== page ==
• Join over 1.2 million students every month
  • Accelerate your learning by 29%
  • Unlimited access from just £6.99 per month

Private sector businesses.

Extracts from this document...

Introduction

Private Sector Businesses Sole Traders Sole traders are the smallest type of enterprise. This type of business is owned by one person, although he or she may employ other people to work in the business, he has complete control over the business and takes home all the profits. A sole trader is someone who decides to own and run his or her own business and most probably uses her own saving as capital to start it up. This type of business is easy to set up and there are no formal procedures to follow. Advantages: * If the firm is successful then the owners reward is the profit. * Ideally suited for offering a personal service to customers. * Bad (unpaid) debts can be avoided as the customers are usually known to the owner and most transactions are usually for cash rather than credit. * The sole trader can be flexible as to which days to work and working/opening hours. * Unlimited liability means a lot less paper work because they don't have to pay corporation tax. Disadvantages: * Long working hours. * Illness and sickness can cause problems to the business - when closed it makes no money. ...read more.

Middle

Instead the company goes into liquidation. So anyone who lends money or sells goods on credit should check that the business they are dealing with is financially sound. 2. Provide a better image to their customers, who are likely to assume the business is well established and more secure (whether it is or not!). A private limited company issues share to its owners. Each share represents a share of the company and each share equals one vote. Therefore a shareholder with more than half of the shares can out vote the other shareholders. For this reason, the proportions held are often carefully thought out. Advantages: * The business can still stay small - many private limited companies have only three or four shareholders (the minimum is one director and one shareholder - there is no upper limit to the number of shareholders). * The owners or shareholders usually work in the business everyday and have a vested interest in its success. * The shareholders are often directors also - and responsible for the running of the business. * It is relatively easy to start up a private company. In some cases the owners may only invest �100 or �200 each to start with. ...read more.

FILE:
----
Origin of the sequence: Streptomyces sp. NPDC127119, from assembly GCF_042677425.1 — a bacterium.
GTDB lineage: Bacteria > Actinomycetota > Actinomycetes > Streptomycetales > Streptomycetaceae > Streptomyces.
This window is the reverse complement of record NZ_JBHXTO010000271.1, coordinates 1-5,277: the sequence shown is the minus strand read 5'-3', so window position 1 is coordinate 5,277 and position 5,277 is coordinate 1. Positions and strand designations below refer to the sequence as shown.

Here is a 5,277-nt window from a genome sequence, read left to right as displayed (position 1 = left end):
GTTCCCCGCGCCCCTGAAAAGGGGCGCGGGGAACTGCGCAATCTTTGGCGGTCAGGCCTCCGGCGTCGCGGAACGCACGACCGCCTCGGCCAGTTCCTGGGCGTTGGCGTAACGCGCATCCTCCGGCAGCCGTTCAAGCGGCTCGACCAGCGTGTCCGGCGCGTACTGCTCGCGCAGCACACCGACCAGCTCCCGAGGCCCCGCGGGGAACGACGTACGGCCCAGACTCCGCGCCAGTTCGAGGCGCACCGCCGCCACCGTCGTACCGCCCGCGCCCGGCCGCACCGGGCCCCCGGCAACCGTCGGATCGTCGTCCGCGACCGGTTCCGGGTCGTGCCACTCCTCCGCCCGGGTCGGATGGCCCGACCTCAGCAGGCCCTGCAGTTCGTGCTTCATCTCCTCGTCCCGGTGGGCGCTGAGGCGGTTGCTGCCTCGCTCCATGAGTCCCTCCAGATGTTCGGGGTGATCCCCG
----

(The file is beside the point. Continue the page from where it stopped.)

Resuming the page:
Conclusion

* An annual general meeting (AGM) must be held each year and all shareholders must be invited. Shareholders who do not agree with the way the company is managed may raise objections or vote against a proposal made by the directors. * Specific account must be prepared each year and these must be audited. Moreover, the accounts must be published so a 'problem year' cannot be hidden. * Shareholders will expect to receive a dividend for their investment. They will also want their shares to increase in value. If the company has a poor year or if the stock market performs poorly and the shares fall in value, the shareholders will be tempted to sell, further depressing (lowering) the price. This makes the company vulnerable to a take-over bid as it is then relatively 'cheap' to buy. * The shareholders may have little interest in the long term prospects of the company and simply be interested in quick returns on their investment. In these cases their interests are different to those of the directors, who may be looking at the long term security of the company. * The original owner(s) may lose most of their control over the company, even if they retain a substantial number of shares. Sir Richard Branson bought his company back from public ownership because of this! By Laurence Osborne ...read more.